Lea Wait, here, thinking about the question, “When did you start to write?” It’s a question writers are often asked, but it’s not easy to answer.
Does the questioner really mean “When did you start writing fiction? or “When did you start publishing?” or “Have you always wanted to write?”
I always answer that I decided to be a writer when I was in second grade, just beginning to feel a mastery of words that allowed me to read by myself. I wanted to create stories; to someday have my name on a book shelved with all those other wonderful books in the library. That seemed an impossible dream, so I never told anyone about it. But it never left me.
In the New Jersey suburb where I attended school, students in grades one through six had an hour off for lunch. There was no school cafeteria, so we all walked (or were picked up and driven) home. Thinking back, it must have been a real pain for families (usually our mothers) to always be available for one hour in the middle of each school day. But at the time, no one questioned it, so far as I knew. It was just the way it was, the way all little girls had to wear dresses to school and boys had to wear slacks and shirts.
My home was only about three blocks from my school, and no other children lived near me, so I always walked alone, even in rain or snow.
(My mother would only pick me up at school one day each year: the last day. Her car would be packed to the brim with my two sisters, our current parakeets, and one suitcase each. We headed to Maine the minute that last bell rang in June.)
But from Labor Day until late June I walked those three blocks between my house and the school four times a day. I knew exactly where the sidewalk buckled, and what the houses I passed looked like. I didn’t know who lived in most of those houses, but I knew where an aggressive dog was often tied up and how to avoid the yard that was his domain.
One house I passed four times a day was on a corner. It was large and rambling and mysterious, and surrounded by a high wall. I longed to see the inside of that house, which never looked inhabited, and I made up stories about the people who might have lived there, and why they weren’t living there now.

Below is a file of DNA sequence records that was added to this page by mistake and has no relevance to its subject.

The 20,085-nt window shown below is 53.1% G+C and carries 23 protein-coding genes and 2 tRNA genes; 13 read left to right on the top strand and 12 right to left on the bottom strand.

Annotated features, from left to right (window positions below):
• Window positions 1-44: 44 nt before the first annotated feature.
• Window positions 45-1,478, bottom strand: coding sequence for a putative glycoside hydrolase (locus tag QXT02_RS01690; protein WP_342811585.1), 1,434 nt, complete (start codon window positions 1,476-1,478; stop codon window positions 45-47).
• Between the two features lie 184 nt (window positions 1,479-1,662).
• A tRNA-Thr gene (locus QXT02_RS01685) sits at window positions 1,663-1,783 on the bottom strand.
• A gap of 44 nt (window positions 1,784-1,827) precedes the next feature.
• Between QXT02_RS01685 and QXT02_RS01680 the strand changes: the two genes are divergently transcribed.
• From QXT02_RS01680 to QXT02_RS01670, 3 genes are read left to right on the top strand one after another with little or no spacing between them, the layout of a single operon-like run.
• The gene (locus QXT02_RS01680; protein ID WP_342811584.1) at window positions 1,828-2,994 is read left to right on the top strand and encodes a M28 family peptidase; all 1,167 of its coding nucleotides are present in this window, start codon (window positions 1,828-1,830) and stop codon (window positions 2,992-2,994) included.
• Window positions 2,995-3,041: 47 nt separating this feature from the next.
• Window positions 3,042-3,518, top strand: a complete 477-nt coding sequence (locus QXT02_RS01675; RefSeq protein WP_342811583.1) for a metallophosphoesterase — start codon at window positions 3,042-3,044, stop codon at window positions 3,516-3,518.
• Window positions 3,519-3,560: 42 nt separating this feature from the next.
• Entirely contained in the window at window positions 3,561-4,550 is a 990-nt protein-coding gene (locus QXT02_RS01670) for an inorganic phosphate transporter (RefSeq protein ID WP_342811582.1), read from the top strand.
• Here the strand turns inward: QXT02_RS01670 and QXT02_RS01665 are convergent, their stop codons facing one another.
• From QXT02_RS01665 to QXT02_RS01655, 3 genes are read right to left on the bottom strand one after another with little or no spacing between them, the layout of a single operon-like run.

Books, and the stories they held, were a major part of my life. They had been since I’d lived with my grandmother when I was three or four and she’d read poetry to me and taken me to her local library near Boston to borrow books we could read together.
I told myself stories about what might happen in school, or at home, or maybe in the next chapter of the book I was reading. (I usually ate my lunch quickly and then was able to sneak in a chapter or two before heading back to school.)
I remember the moment, when, walking home in fifth grade, I realized that those stories in my head included dialogue, and were in paragraph formats. My imagination was automatically following the patterns I’d learned from reading.
I didn’t write my stories down — but they were part of my life, and, perhaps more important, part of how I saw and explained my world.
So — when did I start to write? I think it was before I could put words on paper. It started when I “wrote” stories in my head to explain the world I lived in, and that I dreamed one day of living in.
I may have only been in elementary school, a little girl with straight hair wearing a dress and saddle shoes walking back and forth to school, but I was already beginning to use the tools, the words, that would define my life.